When examining the record, it may be worth turning to another writer, Graham Caveney, who once wrote, “Who doesn’t want their experience to have a description? Yet who doesn’t want to be more than their diagnosis?” This is also a key element at play in That’s What Remained. Artfully and collectively constructed to convey their message, nothing here is wasted or done for the hell of it, as we have heard; but the band clearly hope that their new style can change their own narrative. Each track’s DNA tries to persuade the listener that Lucidvox see this record as a launchpad for other iterations of themselves. ‘There Ahead’ is a vast-sounding clarion call, a scene setter that leads the other songs onto this new stage, and sets up one of the band’s finest tracks, ‘Naidiya’, which is a great stop-start number: filmic, melancholy, and with a vulnerable underbelly. At its quietest, the song is reminiscent of the soundtrack of the 70’s Czechoslovakian surrealist horror film Valerie and Her Week of Wonders. Still: guitars, keys and brass add drama and direction where necessary and the bass drum and toms play off each other, creating a sound that bobs up and down, like a buoy on the water.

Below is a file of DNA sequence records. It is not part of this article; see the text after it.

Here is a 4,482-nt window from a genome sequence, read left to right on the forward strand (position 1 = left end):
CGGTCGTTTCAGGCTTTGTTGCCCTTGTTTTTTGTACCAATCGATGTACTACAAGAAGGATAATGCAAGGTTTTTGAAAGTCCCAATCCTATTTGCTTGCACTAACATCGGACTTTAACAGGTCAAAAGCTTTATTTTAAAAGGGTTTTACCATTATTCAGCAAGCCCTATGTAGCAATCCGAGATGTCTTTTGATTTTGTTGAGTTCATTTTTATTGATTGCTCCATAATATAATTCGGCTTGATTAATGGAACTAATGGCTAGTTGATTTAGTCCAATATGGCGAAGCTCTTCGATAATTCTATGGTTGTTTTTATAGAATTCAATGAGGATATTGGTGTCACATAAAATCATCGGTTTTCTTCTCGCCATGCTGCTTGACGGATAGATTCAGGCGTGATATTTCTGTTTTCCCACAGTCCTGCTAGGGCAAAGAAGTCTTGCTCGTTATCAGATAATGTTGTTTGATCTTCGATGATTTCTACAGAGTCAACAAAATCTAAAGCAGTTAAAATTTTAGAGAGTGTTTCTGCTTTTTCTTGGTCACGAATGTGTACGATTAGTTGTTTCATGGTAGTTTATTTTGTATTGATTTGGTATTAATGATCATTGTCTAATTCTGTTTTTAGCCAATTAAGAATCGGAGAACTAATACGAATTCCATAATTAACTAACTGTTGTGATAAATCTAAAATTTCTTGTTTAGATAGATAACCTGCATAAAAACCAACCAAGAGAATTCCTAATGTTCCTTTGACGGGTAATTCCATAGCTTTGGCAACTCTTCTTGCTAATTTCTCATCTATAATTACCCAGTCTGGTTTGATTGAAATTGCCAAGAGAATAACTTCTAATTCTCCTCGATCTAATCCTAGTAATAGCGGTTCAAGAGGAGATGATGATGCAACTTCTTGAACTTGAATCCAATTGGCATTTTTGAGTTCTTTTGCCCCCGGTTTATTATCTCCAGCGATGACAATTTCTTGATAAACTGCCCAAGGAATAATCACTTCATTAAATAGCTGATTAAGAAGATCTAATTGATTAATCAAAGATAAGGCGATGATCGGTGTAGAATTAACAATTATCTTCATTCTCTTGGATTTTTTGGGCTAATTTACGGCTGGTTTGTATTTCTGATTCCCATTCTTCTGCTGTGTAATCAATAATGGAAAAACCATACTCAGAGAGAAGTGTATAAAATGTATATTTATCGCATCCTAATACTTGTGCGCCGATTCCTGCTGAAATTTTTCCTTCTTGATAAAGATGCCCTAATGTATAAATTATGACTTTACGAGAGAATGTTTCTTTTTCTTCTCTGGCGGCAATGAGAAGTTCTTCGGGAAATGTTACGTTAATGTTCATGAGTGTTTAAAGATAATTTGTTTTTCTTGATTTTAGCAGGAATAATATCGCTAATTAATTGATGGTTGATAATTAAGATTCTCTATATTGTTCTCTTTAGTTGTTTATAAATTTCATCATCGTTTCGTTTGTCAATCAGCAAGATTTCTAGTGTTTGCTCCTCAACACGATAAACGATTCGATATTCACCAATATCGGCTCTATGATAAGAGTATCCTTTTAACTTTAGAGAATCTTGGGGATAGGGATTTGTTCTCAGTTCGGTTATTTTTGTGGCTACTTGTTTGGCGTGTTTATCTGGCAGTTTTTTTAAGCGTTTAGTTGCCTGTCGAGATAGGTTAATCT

Given time and circumstance, Lucidvox want to be understood as more than their current “diagnosis”. Although ‘Don’t Look Away’ harks back to their adrenaline-fuelled earlier works, the new focus adds emotional depth and steel. Their trick of making spitting, fiery guitar runs that almost trip over themselves in their haste is still here, but Lucidvox now know when to make way for other elements, such as the brass, which adds an uplifting note.